The results of the mammogram were considered “suspicious” but did not immediately show breast cancer. Her doctor preceded to order an ultrasound. When the ultrasounds results were unclear, he ordered a biopsy.The biopsy results showed stage IV IBC.
“I was shocked because I felt fine at that point,” she recalled. “I felt like I was failed at the emergency room because I was stage IV, and nobody read the results. Nobody had even told me that I had enlarged lymph nodes.”
“The doctor that I went to was my obstetrician doctor and he delivered both my children, [so we] had a relationship,” she shared. “I think that's one reason why he took things a step further, [but imagine] if he didn’t read the results from the emergency room.”
How do the symptoms differ from other breast cancers?
Tamargo explained that the symptoms are fast-acting and will progress within a 6-month span. Moreover, because there is not always a mass, event though patients may notice changes, their providers might not think of cancer.
“Women typically will have redness—greater than a third of the breast will have some erythema or some redness, and there can be warmth, swelling, or that orange peel appearance,” Tamargo said, explaining that the symptoms vary. “But not everyone is going to have those [symptoms]. The classic Hallmark with IBC patients is that some of these symptoms are [developing] in under 6 months. It is very quick.”
Elmore-Anderson said she would not have made too much attention to her rash if she had noticed it on her own.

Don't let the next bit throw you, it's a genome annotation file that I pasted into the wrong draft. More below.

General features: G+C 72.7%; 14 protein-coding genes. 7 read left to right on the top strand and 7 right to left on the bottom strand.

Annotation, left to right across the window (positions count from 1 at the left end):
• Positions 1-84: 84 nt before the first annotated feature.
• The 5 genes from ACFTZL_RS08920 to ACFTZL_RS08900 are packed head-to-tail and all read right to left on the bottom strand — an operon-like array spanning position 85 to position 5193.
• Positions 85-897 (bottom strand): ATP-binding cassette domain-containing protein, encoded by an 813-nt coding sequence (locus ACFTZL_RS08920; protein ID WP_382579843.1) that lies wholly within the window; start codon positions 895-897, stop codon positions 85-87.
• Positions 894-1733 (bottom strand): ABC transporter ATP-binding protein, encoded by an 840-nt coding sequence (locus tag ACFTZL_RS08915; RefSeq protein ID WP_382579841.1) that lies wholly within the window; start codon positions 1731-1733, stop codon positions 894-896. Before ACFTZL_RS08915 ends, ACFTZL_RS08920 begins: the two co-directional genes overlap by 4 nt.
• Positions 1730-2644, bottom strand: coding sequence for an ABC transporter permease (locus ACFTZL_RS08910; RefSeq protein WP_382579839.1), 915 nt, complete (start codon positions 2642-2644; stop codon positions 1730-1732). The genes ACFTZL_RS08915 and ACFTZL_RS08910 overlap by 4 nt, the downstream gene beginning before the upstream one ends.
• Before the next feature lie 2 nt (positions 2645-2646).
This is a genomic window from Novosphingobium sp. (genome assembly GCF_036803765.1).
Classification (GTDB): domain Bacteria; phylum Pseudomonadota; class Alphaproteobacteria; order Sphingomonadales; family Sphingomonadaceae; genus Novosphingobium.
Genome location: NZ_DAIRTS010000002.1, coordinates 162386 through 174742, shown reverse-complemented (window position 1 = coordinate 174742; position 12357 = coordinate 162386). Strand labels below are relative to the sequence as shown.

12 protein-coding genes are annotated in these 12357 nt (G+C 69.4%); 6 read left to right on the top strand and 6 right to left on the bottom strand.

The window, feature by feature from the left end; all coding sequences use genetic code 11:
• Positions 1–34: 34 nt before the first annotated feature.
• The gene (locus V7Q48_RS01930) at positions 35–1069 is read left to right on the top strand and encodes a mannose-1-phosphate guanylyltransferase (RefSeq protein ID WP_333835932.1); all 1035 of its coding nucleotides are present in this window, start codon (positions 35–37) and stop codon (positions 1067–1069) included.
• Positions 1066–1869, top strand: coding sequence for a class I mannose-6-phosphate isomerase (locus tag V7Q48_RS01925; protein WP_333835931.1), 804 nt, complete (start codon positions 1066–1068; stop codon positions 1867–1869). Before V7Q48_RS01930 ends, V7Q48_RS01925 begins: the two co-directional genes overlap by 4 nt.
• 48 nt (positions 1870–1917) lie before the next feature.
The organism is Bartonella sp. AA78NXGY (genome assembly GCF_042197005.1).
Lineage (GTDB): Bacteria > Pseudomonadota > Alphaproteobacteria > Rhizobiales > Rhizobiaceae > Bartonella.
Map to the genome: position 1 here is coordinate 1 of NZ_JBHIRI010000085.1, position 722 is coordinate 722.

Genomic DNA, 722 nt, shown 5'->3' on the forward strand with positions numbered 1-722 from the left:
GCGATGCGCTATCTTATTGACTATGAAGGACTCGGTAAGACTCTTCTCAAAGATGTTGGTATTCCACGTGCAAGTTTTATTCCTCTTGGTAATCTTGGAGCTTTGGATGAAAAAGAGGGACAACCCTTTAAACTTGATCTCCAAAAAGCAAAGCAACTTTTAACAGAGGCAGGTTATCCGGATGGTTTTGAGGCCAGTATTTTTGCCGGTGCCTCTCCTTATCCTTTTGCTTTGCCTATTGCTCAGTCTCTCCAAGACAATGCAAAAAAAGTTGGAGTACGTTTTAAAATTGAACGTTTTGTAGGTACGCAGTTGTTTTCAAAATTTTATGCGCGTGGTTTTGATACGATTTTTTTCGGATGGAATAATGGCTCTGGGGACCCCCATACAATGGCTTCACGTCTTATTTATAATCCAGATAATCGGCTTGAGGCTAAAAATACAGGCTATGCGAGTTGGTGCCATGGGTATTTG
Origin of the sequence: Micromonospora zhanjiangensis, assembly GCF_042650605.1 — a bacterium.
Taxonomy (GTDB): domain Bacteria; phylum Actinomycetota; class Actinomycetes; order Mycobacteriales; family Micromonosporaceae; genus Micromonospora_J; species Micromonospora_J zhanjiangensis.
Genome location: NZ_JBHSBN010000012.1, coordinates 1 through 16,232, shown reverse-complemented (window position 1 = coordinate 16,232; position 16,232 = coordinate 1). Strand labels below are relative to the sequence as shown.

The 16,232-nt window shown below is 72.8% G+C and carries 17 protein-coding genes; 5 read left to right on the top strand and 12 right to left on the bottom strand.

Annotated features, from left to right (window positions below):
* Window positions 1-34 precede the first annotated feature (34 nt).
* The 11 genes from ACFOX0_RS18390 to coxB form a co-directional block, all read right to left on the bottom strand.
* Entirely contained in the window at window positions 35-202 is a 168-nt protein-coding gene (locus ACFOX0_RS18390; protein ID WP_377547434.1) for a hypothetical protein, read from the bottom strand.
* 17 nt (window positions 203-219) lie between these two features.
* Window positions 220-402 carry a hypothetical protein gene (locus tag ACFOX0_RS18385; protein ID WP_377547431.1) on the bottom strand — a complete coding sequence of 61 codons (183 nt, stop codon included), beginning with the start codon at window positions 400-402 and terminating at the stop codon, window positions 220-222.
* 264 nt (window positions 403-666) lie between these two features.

“It was as big as my thumbnail and it had dimpling in it like an orange peel, [but] I never thought that little thing could have been an indication of anything,” she said.
A Tool To Diagnosis IBC
According to Elenmore-Anderson, the health care community needs to be more aware of IBC.
“Inflammatory breast cancer needs a lot of attention,” she said. “I was lucky enough to get a doctor that went beyond.”
“Since I became a patient advocate, I have talked to a lot of patients—and I have talked to family members whose loved one had passed on because the signs were missed. They would have enlarged breasts and [providers] would treat them for rashes and say, ‘You just have an inflamed breast, put this cream on and you will be fine.’”
Tamargo agreed that raising awareness at the primary care provider level is a key point in improving time to treatment for these patients.
“As the nurse practitioner for [the] Dana-Farber Inflammatory Breast Cancer Program, I speak with our patients as [their] first point-of-contact,” Tamargo said. “I hear from a lot of women that had sought care locally or through their primary care or gynecologist first, because they were seeing some breasts changes, and [went] through that process of being on antibiotics [before] they came to us.”
Unfortunately, in Tamargo’s experience, young woman with metastatic IBC usually have treatment delays because they are told that their symptoms are related to breast feeding. “It is heart-breaking to meet with a patient who had a significant delay in diagnosis,” she said.
Although she made it clear that this new tool will not be the only thing used to diagnosis someone, she is optimistic that it will help raise awareness and make diagnoses easier for clinicians.
“This tool will help prevent delays in getting patients treated, because the best thing for them to prevent becoming metastatic is getting treatment with chemotherapy as soon as possible.”